This piece was inspired by an original blog
posted by Heather Whaling (@prtini
). It got me thinking about the South African PR industry and the way we interact with our clients and, more importantly, how we measure our effectiveness and add value to our clients and meet the PR and reputational management strategies ad goals.
It also got me thinking about PR consultancy sites and how they position their clients' content on their own sites. Now here, I believe that, while the big local PR agencies/consultancies/shops have their client content on their sites, the smaller less savvy agencies have missed a neat trick. How many have posted their clients' content to their own websites? And how many have tagged the content so that it appears in search engine rankings? Move swiftly up the rankings
Well, with the Google Authorship
news, there is an opportunity to get your clients content to move swiftly up the rankings.
Slightly off topic, but this had me thinking about measurement and providing a value to the coverage received. Do local PR agencies include traffic stats on client copy on their website stats when providing report backs to their clients? Which raises the issue of whether the agency website is fully optimised. But I digress.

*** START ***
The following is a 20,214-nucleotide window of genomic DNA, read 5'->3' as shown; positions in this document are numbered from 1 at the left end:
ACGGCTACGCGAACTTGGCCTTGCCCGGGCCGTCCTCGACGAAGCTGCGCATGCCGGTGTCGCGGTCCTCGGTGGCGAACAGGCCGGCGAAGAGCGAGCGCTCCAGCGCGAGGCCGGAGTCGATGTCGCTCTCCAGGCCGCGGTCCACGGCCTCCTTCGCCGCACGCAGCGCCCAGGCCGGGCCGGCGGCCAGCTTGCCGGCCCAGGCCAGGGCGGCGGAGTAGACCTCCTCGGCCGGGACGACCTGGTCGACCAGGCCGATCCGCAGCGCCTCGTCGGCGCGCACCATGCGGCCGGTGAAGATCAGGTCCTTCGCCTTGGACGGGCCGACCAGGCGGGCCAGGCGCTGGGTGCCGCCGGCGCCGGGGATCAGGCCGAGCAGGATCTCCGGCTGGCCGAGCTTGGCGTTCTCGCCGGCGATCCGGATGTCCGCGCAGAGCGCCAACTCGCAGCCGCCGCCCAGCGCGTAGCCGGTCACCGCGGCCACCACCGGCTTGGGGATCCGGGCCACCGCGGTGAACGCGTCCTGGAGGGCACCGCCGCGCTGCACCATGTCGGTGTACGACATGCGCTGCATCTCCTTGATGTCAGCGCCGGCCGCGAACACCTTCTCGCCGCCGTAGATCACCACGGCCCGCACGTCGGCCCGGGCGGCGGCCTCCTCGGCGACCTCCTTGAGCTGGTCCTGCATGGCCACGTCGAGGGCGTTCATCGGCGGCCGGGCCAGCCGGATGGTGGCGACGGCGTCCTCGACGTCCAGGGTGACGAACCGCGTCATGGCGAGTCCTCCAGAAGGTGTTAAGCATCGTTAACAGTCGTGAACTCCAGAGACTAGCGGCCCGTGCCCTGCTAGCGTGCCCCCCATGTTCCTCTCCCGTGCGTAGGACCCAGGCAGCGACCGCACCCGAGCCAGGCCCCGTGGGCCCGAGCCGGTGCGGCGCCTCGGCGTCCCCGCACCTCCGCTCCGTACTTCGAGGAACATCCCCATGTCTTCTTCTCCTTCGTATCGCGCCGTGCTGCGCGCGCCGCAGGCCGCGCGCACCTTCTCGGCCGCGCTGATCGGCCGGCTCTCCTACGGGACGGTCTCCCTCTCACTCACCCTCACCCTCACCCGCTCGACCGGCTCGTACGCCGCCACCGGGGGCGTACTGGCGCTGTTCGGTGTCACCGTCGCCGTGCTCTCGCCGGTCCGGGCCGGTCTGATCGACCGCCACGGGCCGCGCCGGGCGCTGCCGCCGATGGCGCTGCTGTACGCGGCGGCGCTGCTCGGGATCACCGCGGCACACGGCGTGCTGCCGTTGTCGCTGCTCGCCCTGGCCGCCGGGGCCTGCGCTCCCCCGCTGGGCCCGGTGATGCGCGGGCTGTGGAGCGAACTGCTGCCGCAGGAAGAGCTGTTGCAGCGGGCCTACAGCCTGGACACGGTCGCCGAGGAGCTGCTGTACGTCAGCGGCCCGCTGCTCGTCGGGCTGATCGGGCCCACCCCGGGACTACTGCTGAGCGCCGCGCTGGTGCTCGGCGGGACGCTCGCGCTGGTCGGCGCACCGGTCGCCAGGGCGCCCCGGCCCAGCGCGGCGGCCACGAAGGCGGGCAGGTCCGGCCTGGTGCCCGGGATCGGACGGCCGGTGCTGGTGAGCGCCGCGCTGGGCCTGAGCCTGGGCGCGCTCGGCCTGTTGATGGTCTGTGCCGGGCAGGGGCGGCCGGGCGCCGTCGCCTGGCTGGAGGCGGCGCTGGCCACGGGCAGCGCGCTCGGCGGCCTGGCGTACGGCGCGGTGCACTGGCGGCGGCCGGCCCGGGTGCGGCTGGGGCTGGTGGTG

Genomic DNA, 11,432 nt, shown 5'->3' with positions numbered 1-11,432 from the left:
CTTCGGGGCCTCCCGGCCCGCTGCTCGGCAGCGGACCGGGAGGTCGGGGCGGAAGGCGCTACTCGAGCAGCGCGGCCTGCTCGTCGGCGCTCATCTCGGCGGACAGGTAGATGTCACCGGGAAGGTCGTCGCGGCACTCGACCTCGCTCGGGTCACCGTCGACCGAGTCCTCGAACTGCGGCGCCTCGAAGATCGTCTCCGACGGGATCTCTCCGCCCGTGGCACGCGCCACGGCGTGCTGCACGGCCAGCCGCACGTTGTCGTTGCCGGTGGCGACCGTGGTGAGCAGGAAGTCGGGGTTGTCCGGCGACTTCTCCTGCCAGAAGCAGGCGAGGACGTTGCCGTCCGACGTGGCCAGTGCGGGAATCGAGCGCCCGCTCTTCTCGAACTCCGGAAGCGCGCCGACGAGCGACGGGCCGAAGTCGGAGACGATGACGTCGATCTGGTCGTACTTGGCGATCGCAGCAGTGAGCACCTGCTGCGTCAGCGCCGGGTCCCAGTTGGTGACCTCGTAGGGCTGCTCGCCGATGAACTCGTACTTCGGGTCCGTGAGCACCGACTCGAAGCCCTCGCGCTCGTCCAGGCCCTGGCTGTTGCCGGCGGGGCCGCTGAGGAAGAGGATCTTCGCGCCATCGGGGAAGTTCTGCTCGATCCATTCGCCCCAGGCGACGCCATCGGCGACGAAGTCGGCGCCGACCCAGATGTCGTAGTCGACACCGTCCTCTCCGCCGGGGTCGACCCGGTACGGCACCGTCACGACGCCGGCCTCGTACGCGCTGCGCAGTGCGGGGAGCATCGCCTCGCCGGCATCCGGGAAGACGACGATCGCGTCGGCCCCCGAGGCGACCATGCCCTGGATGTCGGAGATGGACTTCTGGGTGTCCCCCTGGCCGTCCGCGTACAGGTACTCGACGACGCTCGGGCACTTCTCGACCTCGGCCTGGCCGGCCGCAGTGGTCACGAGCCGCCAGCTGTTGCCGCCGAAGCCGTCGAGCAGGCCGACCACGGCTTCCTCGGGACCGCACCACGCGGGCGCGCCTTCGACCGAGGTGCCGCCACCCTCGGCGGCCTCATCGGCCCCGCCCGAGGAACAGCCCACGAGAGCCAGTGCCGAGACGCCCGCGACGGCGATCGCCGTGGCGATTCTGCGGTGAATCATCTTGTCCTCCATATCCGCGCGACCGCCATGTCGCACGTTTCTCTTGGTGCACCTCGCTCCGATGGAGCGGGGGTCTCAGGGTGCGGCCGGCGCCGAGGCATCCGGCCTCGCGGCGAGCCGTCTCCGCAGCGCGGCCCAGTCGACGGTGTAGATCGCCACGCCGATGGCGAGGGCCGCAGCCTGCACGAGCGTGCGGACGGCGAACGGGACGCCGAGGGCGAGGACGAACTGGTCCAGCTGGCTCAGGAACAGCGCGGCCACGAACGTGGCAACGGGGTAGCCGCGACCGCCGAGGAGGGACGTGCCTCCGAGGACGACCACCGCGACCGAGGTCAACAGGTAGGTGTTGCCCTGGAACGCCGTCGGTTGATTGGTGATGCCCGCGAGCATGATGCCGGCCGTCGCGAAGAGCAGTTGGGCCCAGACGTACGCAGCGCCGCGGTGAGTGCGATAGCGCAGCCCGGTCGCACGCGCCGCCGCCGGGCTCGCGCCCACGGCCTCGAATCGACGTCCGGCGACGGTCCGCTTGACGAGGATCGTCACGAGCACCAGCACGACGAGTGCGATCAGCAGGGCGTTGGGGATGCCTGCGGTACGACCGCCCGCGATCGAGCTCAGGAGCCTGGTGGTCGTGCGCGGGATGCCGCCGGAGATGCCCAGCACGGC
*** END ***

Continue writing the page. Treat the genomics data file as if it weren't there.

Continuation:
Let's turn back to the authorship issue and to one specific area where the SA PR industry is perhaps missing another trick. YouTube.
Most of us consider the TV interview as an 'easy hit' as the perceived value of a radio or TV interview is disproportionately huge. But why leave it to the behest of the radio and TV stations?Another pitching tool
Why not produce compelling audio and TV content and post it to YouTube? If it's properly optimised and the links sent to producers, it becomes another pitching tool and, added to which, should generate its own number of views... The client wins, the trafficcan be measured and a value can be included in that next monthly coverage report.
And, if the newly released tools from Google
are properly implemented, the sky is the limit, literally.